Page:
Plan aims to improve quality of Blacklick Creek
A series of steps designed to improve, protect and restore Blacklick Creek so the water is safe for all has been created - and now it is up to central Ohio communities to help put the plan in action.
On June 28, the Mid-Ohio Regional Planning Commission (MORPC) unveiled its watershed action plan for Blacklick Creek. According to Kurt Keljo, watershed coordinator at MORPC, the plan was developed with the support of 24 communities and organizations under a grant from the Ohio Department of Natural Resources.
“My hope is that we can find ways to avert some of the problems we have created,” Keljo said. “A tremendous difference can be made by adjusting our practices.”
Keljo said the Blacklick Creek watershed is a treasure of a water resource that extends into four counties – Franklin, Licking, Delaware and Fairfield. Townships affected include Harlem, Monroe, Jersey, Plain, Jefferson., Truro, Etna, Madison and Violet. Other communities along the watershed include New Albany, Gahanna, Columbus, Reynoldsburg, Brice, Pickerington, Pataskala and Groveport.
“A watershed is basically the area of land that washes off into a particular stream,” Keljo said. Although most of the Blacklick Creek watershed is in Franklin County, he said, “Most of its surface water comes from feeder streams.”
Looking at the quality of Blacklick Creek, Keljo said studies conducted by the Ohio Environmental Protection Agency have found that 47 percent of the area is rated as poor for fish or bug life; streams are not safe for swimming; and land development has altered the streams according to increased flows, polluted runoff, erosion and sediment on the stream bottom.
The watershed action plan created by MORPC outlines several different areas needing attention by area communities. They include:
• Agricultural practices – There are areas along Blacklick Creek with no buffer zones, so farm runoff goes directly into the creek. This is an issue in regard to chemicals as well as manure, Keljo said. One way to improve the agricultural practices is to encourage farmers to take advantage of federal education programs, he noted.
• Sewage/septic treatment systems – There are some areas of Blacklick Creek filled with soap suds on laundry day, because nearby home systems are not set up properly or hooked up to central sewer systems, Keljo noted. “We need to get these septic sewers set up right or hooked up to central sewer.”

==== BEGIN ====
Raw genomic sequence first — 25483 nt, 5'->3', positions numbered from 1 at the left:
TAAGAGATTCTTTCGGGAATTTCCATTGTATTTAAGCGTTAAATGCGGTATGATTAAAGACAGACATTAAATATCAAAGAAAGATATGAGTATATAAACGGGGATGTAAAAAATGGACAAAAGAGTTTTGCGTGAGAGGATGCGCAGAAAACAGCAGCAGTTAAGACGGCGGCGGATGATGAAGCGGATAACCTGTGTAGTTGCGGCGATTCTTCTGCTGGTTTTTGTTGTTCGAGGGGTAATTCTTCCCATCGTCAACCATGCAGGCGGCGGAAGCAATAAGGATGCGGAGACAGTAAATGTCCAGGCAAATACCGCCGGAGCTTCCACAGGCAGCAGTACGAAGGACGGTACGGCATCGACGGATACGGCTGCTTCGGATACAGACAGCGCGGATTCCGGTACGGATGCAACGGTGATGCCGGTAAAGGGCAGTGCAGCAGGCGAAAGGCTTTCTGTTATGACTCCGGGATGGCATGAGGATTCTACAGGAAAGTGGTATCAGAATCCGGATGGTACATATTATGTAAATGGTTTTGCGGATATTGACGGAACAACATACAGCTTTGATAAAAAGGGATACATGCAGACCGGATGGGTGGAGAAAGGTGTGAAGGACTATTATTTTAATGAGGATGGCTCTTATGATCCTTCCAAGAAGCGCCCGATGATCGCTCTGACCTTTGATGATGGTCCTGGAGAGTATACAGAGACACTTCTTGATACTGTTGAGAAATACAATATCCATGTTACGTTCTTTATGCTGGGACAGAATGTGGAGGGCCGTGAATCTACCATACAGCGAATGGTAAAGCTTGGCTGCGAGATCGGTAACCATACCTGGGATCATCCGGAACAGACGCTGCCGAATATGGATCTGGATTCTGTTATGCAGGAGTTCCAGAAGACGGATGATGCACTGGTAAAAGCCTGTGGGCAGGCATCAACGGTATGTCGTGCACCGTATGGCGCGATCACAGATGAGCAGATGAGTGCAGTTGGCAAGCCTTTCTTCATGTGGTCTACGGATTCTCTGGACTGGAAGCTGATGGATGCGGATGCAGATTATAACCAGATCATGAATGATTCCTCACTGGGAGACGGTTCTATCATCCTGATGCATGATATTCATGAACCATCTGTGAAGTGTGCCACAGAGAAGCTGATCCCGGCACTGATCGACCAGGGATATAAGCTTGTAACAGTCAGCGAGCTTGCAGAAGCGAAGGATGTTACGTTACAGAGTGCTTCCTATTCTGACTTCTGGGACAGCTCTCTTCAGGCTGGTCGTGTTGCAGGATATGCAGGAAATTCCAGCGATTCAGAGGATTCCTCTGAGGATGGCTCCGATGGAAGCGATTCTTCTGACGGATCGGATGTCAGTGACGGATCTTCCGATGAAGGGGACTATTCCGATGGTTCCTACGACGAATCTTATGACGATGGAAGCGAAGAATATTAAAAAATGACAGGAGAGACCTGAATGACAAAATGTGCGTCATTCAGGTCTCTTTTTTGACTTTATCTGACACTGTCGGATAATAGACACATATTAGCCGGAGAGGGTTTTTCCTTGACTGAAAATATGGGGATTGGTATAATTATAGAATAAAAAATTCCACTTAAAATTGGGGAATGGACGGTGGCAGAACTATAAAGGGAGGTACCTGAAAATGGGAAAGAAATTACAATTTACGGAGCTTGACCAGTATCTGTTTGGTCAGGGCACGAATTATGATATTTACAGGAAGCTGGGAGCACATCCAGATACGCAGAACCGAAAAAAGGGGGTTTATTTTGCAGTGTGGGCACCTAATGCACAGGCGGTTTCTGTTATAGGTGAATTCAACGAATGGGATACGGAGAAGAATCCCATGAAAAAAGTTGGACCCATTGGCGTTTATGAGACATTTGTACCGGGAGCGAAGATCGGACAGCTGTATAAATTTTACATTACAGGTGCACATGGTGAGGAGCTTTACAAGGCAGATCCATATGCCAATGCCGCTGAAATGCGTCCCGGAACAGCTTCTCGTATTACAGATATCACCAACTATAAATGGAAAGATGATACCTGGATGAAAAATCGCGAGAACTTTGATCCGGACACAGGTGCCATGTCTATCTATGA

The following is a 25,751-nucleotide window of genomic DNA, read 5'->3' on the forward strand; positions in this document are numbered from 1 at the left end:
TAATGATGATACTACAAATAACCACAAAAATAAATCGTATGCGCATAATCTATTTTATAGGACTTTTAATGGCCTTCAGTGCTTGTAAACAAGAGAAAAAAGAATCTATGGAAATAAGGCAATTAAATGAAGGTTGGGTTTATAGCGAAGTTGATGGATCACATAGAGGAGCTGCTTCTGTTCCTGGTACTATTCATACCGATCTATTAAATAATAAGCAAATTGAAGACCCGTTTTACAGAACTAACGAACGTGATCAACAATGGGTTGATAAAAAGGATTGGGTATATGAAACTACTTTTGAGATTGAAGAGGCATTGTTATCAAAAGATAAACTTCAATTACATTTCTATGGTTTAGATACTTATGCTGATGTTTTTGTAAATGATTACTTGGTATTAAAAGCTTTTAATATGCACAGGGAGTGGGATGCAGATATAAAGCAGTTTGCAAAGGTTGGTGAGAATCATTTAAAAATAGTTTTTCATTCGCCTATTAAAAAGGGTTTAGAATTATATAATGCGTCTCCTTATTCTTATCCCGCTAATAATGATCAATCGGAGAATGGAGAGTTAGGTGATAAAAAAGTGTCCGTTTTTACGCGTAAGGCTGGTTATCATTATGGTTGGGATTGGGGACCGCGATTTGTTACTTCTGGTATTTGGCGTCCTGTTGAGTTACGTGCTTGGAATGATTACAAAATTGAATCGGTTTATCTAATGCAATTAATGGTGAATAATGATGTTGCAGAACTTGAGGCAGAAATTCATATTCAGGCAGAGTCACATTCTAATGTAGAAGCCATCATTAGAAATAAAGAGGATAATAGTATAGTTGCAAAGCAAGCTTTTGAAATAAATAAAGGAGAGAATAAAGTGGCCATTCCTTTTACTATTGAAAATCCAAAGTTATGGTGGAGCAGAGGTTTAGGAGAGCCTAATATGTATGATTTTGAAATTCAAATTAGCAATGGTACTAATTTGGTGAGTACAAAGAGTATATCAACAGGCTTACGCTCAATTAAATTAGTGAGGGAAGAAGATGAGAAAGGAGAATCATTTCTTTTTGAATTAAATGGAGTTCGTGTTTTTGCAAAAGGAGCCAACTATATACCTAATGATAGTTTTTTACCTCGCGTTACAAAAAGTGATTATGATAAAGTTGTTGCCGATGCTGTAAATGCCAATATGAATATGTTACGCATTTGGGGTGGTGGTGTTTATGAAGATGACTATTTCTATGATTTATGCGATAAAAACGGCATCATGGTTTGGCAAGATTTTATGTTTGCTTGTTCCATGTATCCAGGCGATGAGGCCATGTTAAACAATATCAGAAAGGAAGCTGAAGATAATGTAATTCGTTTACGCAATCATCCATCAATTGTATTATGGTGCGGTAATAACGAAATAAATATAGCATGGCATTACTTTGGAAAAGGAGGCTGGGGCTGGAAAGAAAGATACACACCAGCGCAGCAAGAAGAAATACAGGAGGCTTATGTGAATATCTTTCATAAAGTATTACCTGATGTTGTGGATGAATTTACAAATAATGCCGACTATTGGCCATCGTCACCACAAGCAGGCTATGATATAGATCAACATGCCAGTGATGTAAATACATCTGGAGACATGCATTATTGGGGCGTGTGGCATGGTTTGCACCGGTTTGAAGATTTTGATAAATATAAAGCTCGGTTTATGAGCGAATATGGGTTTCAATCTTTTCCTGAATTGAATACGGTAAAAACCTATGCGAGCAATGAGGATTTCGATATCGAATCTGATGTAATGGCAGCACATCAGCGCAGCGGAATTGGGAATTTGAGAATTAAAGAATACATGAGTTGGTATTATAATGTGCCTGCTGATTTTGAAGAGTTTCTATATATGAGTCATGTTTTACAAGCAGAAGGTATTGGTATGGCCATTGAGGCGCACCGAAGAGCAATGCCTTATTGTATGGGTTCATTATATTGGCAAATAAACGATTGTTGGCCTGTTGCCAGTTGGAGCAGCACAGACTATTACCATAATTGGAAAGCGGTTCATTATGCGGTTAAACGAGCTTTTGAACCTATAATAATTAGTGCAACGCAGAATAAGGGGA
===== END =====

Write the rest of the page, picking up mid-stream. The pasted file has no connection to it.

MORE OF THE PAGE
• Creek restoration and protection – “Rather than building all around the creeks, let’s protect them,” Keljo said. Once 10 percent of a watershed is covered by hard surfaces, water quality is affected. When it reaches 25 percent, the watershed cannot support habitats, he said.
• Stormwater - “Our problem is that streams are dramatically affected by stormwater,” Keljo said. Unlike a gentle rainfall filling a creek from above, stormwater redirected from area neighborhoods moves faster, resulting in increased erosion and washing out more of the creek.
“We need to learn how to deal with the stormwater if we are going to help the water quality do well,” he said. “The more land you can protect, the less problems we are going to have with stormwater.”
He added he has also seen people dump paint, gas, soap and oil into storm sewers. “In all of these cases you are washing them right into the creek.”
Keljo said implementation of the plan is vital.
“It is one thing to have a plan, but a plan by itself doesn’t do us much good,” Keljo admitted.
That’s why MORPC’s first step will be to implement a water quality testing program, because it is the easiest and least expensive way to begin.
“Our objective is to find out if these things are still going on,” he said. “So we can have some sense of if it is getting better or worse.”
They will seek volunteers from the various communities to test the area creeks on a regular basis, providing researchers with the information they need to proceed and possibly help find other resources.
“There are a lot of different folks to get working together,” Keljo admitted. “Hopefully evenings like this are a beginning. That’s the next step – to make this thing happen.”
Anyone interested in helping to test area water quality on a regular basis should contact Kurt Keljo, watershed coordinator at the Mid-Ohio Regional Planning Commission, at (614) 233-4209 or email@example.com.